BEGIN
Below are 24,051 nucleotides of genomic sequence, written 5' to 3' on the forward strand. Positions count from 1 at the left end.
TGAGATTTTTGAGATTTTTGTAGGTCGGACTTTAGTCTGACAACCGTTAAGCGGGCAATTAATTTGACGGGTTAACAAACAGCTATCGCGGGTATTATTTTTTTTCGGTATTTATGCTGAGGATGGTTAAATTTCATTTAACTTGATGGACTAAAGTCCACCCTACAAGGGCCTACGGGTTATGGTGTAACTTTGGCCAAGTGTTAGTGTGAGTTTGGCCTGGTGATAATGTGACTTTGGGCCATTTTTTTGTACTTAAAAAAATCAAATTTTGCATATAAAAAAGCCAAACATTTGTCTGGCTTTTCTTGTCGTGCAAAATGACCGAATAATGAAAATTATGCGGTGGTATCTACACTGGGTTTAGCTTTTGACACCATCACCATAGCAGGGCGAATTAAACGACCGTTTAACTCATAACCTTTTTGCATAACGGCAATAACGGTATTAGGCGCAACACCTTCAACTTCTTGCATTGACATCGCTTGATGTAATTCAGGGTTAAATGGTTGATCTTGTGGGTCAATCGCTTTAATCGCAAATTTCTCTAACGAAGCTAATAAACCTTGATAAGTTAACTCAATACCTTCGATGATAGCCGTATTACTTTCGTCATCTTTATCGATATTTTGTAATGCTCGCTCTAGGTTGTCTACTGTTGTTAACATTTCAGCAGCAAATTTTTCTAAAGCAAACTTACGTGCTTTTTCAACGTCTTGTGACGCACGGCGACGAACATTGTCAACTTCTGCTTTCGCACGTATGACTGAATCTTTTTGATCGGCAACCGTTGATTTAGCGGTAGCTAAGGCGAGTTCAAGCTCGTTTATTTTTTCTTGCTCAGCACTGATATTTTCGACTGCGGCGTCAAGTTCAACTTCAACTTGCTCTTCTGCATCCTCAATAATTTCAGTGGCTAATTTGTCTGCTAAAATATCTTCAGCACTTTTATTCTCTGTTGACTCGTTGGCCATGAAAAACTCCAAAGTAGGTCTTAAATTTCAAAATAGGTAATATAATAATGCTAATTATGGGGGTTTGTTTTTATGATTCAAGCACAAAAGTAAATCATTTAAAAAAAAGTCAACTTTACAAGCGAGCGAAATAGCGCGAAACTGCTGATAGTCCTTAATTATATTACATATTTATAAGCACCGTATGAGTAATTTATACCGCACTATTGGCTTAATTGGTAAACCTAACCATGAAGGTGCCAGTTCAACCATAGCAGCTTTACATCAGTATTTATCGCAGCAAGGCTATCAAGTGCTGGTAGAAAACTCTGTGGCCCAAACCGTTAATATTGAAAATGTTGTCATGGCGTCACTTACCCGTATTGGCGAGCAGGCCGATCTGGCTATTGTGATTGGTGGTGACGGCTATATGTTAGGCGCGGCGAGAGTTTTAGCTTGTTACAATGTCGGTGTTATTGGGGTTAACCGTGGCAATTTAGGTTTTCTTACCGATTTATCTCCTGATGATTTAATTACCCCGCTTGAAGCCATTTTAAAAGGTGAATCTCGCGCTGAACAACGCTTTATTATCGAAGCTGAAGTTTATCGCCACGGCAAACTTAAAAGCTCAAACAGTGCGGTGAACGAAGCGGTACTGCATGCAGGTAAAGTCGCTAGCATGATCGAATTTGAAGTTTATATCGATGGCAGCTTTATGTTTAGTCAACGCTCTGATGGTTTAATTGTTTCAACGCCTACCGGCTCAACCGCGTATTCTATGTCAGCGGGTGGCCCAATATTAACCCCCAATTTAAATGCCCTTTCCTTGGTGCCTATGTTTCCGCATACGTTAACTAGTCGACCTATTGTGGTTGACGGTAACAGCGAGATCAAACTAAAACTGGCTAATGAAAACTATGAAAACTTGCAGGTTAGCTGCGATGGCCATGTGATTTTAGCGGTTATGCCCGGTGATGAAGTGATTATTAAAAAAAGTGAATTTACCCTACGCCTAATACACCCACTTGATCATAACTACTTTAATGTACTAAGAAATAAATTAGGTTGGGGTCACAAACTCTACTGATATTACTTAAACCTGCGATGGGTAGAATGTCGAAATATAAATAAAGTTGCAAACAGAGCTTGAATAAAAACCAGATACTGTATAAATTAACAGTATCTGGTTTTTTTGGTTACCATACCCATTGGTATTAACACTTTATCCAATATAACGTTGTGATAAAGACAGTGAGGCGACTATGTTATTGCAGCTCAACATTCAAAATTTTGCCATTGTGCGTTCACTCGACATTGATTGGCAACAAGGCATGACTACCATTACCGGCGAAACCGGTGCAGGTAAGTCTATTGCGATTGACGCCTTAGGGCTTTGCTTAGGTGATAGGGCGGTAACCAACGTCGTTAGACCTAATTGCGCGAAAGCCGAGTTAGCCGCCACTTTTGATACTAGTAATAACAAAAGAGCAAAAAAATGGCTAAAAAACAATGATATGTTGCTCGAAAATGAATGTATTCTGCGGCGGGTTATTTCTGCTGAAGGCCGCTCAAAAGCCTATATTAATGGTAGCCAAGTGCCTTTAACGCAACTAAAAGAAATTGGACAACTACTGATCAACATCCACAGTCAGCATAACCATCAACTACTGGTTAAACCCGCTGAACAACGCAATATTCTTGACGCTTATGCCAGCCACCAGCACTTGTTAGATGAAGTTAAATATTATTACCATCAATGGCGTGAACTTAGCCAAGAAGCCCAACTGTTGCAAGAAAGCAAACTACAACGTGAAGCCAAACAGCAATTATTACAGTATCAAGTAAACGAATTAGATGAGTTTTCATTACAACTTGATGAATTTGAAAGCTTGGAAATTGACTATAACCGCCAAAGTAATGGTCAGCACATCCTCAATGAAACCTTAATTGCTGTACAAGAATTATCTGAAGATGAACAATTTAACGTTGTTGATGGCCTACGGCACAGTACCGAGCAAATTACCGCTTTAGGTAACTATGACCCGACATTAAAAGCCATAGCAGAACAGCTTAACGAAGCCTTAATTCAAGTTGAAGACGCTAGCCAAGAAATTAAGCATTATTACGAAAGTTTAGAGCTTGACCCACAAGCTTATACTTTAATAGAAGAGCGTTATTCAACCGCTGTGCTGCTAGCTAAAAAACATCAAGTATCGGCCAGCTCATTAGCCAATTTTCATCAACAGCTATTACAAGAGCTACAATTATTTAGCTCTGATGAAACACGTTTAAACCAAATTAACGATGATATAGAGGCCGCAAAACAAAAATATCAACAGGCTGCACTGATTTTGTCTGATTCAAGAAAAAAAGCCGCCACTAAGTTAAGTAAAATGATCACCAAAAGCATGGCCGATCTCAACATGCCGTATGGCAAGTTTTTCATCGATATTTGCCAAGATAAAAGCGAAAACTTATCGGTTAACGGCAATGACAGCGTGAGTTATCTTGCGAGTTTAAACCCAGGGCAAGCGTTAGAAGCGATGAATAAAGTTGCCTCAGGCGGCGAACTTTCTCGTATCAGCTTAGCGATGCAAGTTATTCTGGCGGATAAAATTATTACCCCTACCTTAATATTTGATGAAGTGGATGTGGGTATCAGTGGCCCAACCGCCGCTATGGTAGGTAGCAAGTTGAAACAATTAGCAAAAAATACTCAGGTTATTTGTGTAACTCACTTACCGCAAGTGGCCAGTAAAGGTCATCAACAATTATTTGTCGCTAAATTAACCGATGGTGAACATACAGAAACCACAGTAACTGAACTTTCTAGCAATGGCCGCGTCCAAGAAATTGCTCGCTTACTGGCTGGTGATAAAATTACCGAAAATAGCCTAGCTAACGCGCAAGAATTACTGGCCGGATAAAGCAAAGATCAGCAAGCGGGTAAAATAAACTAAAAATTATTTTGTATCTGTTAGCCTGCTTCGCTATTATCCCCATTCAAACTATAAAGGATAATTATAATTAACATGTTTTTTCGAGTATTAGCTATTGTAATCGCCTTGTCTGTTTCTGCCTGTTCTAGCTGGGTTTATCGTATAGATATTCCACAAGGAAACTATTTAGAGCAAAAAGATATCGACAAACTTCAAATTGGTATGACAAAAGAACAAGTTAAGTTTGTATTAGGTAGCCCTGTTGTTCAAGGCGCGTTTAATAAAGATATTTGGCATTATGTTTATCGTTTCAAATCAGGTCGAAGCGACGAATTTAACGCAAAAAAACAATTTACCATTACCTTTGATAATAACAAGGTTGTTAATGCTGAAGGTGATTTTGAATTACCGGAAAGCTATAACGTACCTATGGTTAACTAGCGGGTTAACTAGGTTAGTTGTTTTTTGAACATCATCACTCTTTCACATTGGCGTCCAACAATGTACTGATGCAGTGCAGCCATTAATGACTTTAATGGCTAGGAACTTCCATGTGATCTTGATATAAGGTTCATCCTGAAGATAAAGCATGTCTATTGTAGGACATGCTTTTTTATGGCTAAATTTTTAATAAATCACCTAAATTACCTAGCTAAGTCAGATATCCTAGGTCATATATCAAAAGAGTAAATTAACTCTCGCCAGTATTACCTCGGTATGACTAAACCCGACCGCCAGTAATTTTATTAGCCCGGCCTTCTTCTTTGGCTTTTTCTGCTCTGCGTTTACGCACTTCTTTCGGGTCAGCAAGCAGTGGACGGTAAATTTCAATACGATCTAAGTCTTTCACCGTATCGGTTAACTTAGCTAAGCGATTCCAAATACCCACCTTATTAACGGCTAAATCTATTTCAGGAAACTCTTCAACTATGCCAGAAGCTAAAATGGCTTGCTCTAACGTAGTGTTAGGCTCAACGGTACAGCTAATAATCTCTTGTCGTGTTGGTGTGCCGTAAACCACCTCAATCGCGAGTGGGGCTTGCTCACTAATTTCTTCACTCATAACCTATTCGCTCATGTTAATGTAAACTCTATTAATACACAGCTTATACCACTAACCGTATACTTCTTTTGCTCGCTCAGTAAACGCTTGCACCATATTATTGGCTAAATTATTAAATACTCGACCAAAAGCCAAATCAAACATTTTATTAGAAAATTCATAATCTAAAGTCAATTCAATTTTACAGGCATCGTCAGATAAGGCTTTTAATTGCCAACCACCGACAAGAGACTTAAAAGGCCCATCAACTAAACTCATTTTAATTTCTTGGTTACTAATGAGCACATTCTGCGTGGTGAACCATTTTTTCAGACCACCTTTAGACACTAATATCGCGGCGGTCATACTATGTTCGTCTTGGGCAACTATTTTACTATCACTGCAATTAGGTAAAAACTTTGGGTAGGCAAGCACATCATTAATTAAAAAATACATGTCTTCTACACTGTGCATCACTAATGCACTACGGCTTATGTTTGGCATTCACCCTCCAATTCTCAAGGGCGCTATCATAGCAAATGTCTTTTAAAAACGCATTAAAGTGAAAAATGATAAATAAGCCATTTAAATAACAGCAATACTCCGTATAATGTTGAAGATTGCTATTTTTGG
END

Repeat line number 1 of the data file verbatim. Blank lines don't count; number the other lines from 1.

Below are 24,051 nucleotides of genomic sequence, written 5' to 3' on the forward strand. Positions count from 1 at the left end.